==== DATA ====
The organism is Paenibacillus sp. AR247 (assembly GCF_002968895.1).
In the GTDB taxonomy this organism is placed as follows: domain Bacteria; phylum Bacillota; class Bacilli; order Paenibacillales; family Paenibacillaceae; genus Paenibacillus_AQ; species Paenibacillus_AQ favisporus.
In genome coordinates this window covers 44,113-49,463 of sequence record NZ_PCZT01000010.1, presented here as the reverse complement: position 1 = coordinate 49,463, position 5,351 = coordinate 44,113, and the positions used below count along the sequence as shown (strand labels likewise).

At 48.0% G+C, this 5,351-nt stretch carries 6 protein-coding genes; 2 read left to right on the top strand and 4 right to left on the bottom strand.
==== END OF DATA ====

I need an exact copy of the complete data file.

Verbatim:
The organism is Paenibacillus sp. AR247 (assembly GCF_002968895.1).
In the GTDB taxonomy this organism is placed as follows: domain Bacteria; phylum Bacillota; class Bacilli; order Paenibacillales; family Paenibacillaceae; genus Paenibacillus_AQ; species Paenibacillus_AQ favisporus.
In genome coordinates this window covers 44,113-49,463 of sequence record NZ_PCZT01000010.1, presented here as the reverse complement: position 1 = coordinate 49,463, position 5,351 = coordinate 44,113, and the positions used below count along the sequence as shown (strand labels likewise).

At 48.0% G+C, this 5,351-nt stretch carries 6 protein-coding genes; 2 read left to right on the top strand and 4 right to left on the bottom strand.